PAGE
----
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Two phone companies put private data online

WASHINGTON - Two phone companies -- TerraCom and YourTel America -- unwittingly posted the Social Security numbers, driver's licenses and other sensitive data of up to 300,000 clients on the Internet, an investigation found, and federal regulators said Friday they plan to fine the companies.

As consumer data breaches go, the case -- and its $10 million fine -- is relatively small. But the incident is alarming because of how it unfolded: The companies participate in a government program called Lifeline, which subsidizes phone service for poor consumers. To crack down on fraudulent claims, federal regulators ordered carriers to collect identifiable information.

TerraCom and YourTel America, which are jointly owned, complied, but were so careless with the files that a reporter stumbled upon them during a simple Web search, according to the Federal Communications Commission.

In a written statement released Friday, Dale Schmick, chief operating officer of TerraCom and YourTel America, said the companies have since increased their data security efforts and completed "multiple security audits to prevent future breaches from taking place."

"When faced with this instance of unauthorized access, we fully complied with state laws regarding notification of affected consumers," Schmick wrote. "We look forward to working with the FCC to resolve this matter and welcome the opportunity to correct the record with regard to our security processes."

But according to FCC investigators, even after company officials learned that the information could be accessed online, they failed to notify all potentially affected consumers. This deprived consumers "of any opportunity to take steps to protect their personal information from misuse by Internet thieves," the FCC wrote in its announcement.

FCC officials said the companies were required to collect sensitive data from consumers to check their eligibility. But the FCC says the companies should have destroyed the data as soon they verified that an applicant qualified for financial assistance. Instead, the data was stored in a format accessible to the Internet from September 2012 through April 2013.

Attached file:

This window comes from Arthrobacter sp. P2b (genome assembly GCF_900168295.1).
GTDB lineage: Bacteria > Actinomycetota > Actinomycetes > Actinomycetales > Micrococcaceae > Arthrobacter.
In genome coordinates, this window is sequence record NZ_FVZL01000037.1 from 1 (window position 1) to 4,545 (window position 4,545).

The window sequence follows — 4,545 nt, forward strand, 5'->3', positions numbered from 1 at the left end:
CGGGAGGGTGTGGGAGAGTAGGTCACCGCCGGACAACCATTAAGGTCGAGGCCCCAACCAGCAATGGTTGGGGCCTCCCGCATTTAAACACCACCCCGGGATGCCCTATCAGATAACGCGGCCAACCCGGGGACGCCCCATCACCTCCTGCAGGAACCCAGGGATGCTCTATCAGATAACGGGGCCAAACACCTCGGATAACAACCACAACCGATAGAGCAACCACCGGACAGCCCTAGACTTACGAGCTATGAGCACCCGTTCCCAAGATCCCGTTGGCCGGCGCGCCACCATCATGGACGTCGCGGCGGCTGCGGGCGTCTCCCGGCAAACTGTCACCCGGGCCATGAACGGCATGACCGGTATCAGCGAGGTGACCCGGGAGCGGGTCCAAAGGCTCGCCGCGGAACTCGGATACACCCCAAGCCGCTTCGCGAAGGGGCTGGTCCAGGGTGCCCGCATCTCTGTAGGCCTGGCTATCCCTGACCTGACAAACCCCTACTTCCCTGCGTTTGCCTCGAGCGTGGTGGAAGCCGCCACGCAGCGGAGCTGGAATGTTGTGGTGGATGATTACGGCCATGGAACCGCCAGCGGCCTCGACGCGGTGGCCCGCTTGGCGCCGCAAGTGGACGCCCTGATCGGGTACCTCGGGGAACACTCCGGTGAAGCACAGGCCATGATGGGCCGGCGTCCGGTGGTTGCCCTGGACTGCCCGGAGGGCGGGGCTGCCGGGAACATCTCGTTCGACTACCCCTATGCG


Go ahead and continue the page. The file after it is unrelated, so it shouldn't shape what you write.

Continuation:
"Consumers trust that when phone companies ask for their Social Security number, driver's license and other personal information, these companies will not put that information on the Internet or otherwise expose it to the world," said Travis LeBlanc, chief of the FCC's Enforcement Bureau. "When carriers break that trust, the commission will take action to ensure that they are held accountable for unjust and unreasonable data security practices."

The FCC investigation was triggered by Isaac Wolf, a reporter with Scripps Howard News Service. According to a May 2013 story posted by the news organization, an online search into TerraCom resulted in a Lifeline application that had been filled out and was posted on a site operated by Call Centers India, under contract with TerraCom and YourTel. Eventually, Wolf and his editors discovered more than 170,000 records that included Social Security numbers, home addresses and financial accounts.

According to a letter posted by Scripps Howard, a lawyer for the phone companies accused the news organization of violating anti-hacking laws. The FCC confirmed Friday that its investigation was prompted by the Scripps Howard news report.

Proponents of the Lifeline program say the federal subsidies are critical to ensuring that households falling well-below the poverty line have access to at least one phone in case of emergency and to aid job prospects.

The program began in 1985 and expanded in 2005 to include wireless phones. Because of the explosion in wireless technology since President Barack Obama took office in 2008, conservatives have dubbed Lifeline "Obama phone" or "Uncle Sam's Unlimited Plan."

"It's a government-run, taxpayer-funded program that's running wild and costing more and more," said Rep. Tim Griffin, R-Ark., who proposed legislation to eliminate the program. On Friday, Griffin told The Associated Press in an email that "there is no excuse for violating people's privacy regardless of if it's the Lifeline program or some other program."

The $10 million fine was the FCC's first data security case and its largest privacy action. In September, the FCC reached a $7.4 million settlement with Verizon regarding alleged unlawful marketing to customers without their consent or notification of privacy rights.

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